fusion generated electricity.

• Demonstrating that continuous (‘steady state’) operation, which is economically and technically highly desirable if not essential, can be achieved without expending too much power.

Prototypes of all key ITER components have been fabricated by industry and tested. Construction of ITER, which will cost r4.5 billion and be undertaken by a consortium of the EU, Japan, Russia, USA, China and South Korea, will begin as soon as administrative arrangements have been put in place, now that Cadarache in France has been selected as the construction site.

IFMIF (the International Fusion Materials Irradiation Facility)

Those ‘structural’ materials from which fusion power stations will be built that are close to the plasma will be subjected to many years of continuous bombardment by neutrons. On the basis of experience of neutron-induced damage in fast breeder reactors, it is known that there exist good candidate materials that may meet the target of a useful lifetime of around five years before the materials would have to be replaced. This must be confirmed in the higher energy neutron flux appropriate to fusion. The much higher energy fusion neutrons will, however, initiate nuclear reactions that can produce helium inside the structural materials, and there is a concern that the helium could accumulate and further weaken them: this also needs to be studied. The only way to produce neutrons at the same rate and with essentially the same distributions of energies and intensity as those that will be experienced in a fusion power station is by constructing an accelerator-based test facility known as IFMIF (International Fusion Materials Irradiation Facility). Coupled with modelling activities this materials test programme is an important part of making fusion electricity production a reality.

Timetable for a prototype

A detailed study of the time that will be needed to develop fusion has recently been completed at UKAEA Culham. It was assumed that construction of ITER and IFMIF both begin in the immediate future. The information that will be needed to finalise the design of the first prototype fusion power station, which has become known as DEMO (for Demonstrator), was identified and estimates were made of when this information will be provided by ITER and IFMIF. Assuming “just in time” provision of the necessary information, this led to the construction timetable for DEMO shown in Figure 5. Commercial fusion power stations would follow some ten or more years after DEMO comes into operation.

The Culham fast track timetable reflects an orderly, relatively low risk, approach. It could be speeded up if greater financial risks were taken, eg by starting DEMO construction before in situ tritium generation and recovery have been demonstrated. The risks could be reduced – and the timetable perhaps speeded up – by the parallel construction of multiple machines at each stage.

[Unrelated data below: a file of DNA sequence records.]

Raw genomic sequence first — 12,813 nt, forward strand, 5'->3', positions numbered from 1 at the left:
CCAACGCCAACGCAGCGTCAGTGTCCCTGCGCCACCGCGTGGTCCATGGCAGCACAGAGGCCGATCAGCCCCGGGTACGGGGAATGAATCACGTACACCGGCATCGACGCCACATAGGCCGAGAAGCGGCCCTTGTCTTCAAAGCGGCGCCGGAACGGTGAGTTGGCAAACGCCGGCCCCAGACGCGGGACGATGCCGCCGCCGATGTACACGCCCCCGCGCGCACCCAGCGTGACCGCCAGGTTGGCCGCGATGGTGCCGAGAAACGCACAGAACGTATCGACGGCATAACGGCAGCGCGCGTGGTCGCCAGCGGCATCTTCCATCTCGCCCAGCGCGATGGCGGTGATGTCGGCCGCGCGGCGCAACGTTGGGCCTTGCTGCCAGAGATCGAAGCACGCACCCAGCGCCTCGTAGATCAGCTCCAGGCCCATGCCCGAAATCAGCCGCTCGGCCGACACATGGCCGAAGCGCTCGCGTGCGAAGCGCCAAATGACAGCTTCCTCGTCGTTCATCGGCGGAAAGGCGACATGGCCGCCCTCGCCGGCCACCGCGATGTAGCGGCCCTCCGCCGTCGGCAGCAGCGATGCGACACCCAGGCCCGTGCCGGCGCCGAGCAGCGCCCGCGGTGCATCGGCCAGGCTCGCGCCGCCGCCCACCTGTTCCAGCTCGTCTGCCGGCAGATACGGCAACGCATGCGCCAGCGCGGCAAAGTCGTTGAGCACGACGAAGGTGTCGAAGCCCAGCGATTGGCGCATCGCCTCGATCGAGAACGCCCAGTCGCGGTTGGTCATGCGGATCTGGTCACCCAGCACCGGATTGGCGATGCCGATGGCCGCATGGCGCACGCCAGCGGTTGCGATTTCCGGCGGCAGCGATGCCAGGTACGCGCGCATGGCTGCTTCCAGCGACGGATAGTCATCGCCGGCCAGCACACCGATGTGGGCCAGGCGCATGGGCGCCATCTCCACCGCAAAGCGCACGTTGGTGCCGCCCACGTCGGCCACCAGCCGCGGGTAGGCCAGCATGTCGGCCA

Figure 5 assumes that ITER and IFMIF are approved at the same time, which is highly desirable but may not be realistic (some delay in IFMIF construction might however be tolerable without comprising the end date). It should be stressed generally that the fast track model is a technically feasible plan, not a prediction. Meeting the timetable will require a change of focus in the fusion community to a project orientated ‘industrial’, approach, accompanied of course by the necessary political funding and backing.

In addition, alternative magnetic confinement configurations (eg ‘spherical tokamaks’ and ‘stellerators’) are under development and will form an important activity in parallel with the main strands of the Fast Track approach. At Culham, the MAST (Mega Amp Spherical Tokamak) – see Figure 6 – investigates the spherical tokamak concept which confines the plasma in a compact configuration around a narrow central column. Although spherical tokamaks are in their infancy compared to JET and ITER, this design offers potential advantages over conventional tokamaks (in terms of plasma performance and efficiency) and could form the basis for later prototypes and second generation fusion power stations. In the meantime, they provide additional insights into the behaviour of plasmas and fusion technology which feed into the mainstream, conventional tokamak line.

Fast track development justified

Given the remarkable progress that has been achieved in recent decades, we are confident that fusion will be used as a commercial power source in the long term. It requires greater optimism to believe that fusion will be available commercially on the time-scale outlined above, which would require appropriate funding and a properly

focussed and managed programme, with no major surprises. However, given the magnitude of the energy challenge and the relatively small investment that is needed when compared with the $3 trillion pa energy market, we are absolutely convinced that accelerated/fast track development of fusion would be fully justified.

Acknowledgement: This work was funded by the UK Engineering and Physical Sciences Research Council and Euratom.

Further information

For further information on the aspects of fusion covered in this article,

see: www.jet.efda.org, www.iter.org, www.fusion.org.uk, and Fusion, the

energy of the universe, G McCracken and P Stott, Elsevier (2005).